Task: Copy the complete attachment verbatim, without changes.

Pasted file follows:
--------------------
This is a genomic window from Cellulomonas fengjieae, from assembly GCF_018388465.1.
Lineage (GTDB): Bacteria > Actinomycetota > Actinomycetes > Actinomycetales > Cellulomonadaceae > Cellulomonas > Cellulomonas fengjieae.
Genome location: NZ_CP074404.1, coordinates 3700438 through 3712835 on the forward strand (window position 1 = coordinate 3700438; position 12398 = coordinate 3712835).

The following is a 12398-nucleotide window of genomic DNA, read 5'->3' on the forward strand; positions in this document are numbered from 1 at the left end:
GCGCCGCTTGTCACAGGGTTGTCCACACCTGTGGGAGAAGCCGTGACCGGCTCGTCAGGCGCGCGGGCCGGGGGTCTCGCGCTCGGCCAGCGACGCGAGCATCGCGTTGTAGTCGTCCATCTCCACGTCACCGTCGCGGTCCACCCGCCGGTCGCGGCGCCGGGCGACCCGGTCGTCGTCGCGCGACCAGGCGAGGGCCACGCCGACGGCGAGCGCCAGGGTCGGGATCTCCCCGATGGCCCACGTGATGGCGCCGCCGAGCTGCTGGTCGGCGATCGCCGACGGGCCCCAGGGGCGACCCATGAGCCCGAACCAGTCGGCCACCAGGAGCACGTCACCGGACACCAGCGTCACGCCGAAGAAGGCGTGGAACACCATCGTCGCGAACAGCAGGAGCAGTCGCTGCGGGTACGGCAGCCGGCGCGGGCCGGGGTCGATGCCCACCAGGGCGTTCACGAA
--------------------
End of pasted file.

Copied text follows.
This is a genomic window from Cellulomonas fengjieae, from assembly GCF_018388465.1.
Lineage (GTDB): Bacteria > Actinomycetota > Actinomycetes > Actinomycetales > Cellulomonadaceae > Cellulomonas > Cellulomonas fengjieae.
Genome location: NZ_CP074404.1, coordinates 3700438 through 3712835 on the forward strand (window position 1 = coordinate 3700438; position 12398 = coordinate 3712835).

The following is a 12398-nucleotide window of genomic DNA, read 5'->3' on the forward strand; positions in this document are numbered from 1 at the left end:
GCGCCGCTTGTCACAGGGTTGTCCACACCTGTGGGAGAAGCCGTGACCGGCTCGTCAGGCGCGCGGGCCGGGGGTCTCGCGCTCGGCCAGCGACGCGAGCATCGCGTTGTAGTCGTCCATCTCCACGTCACCGTCGCGGTCCACCCGCCGGTCGCGGCGCCGGGCGACCCGGTCGTCGTCGCGCGACCAGGCGAGGGCCACGCCGACGGCGAGCGCCAGGGTCGGGATCTCCCCGATGGCCCACGTGATGGCGCCGCCGAGCTGCTGGTCGGCGATCGCCGACGGGCCCCAGGGGCGACCCATGAGCCCGAACCAGTCGGCCACCAGGAGCACGTCACCGGACACCAGCGTCACGCCGAAGAAGGCGTGGAACACCATCGTCGCGAACAGCAGGAGCAGTCGCTGCGGGTACGGCAGCCGGCGCGGGCCGGGGTCGATGCCCACCAGGGCGTTCACGAA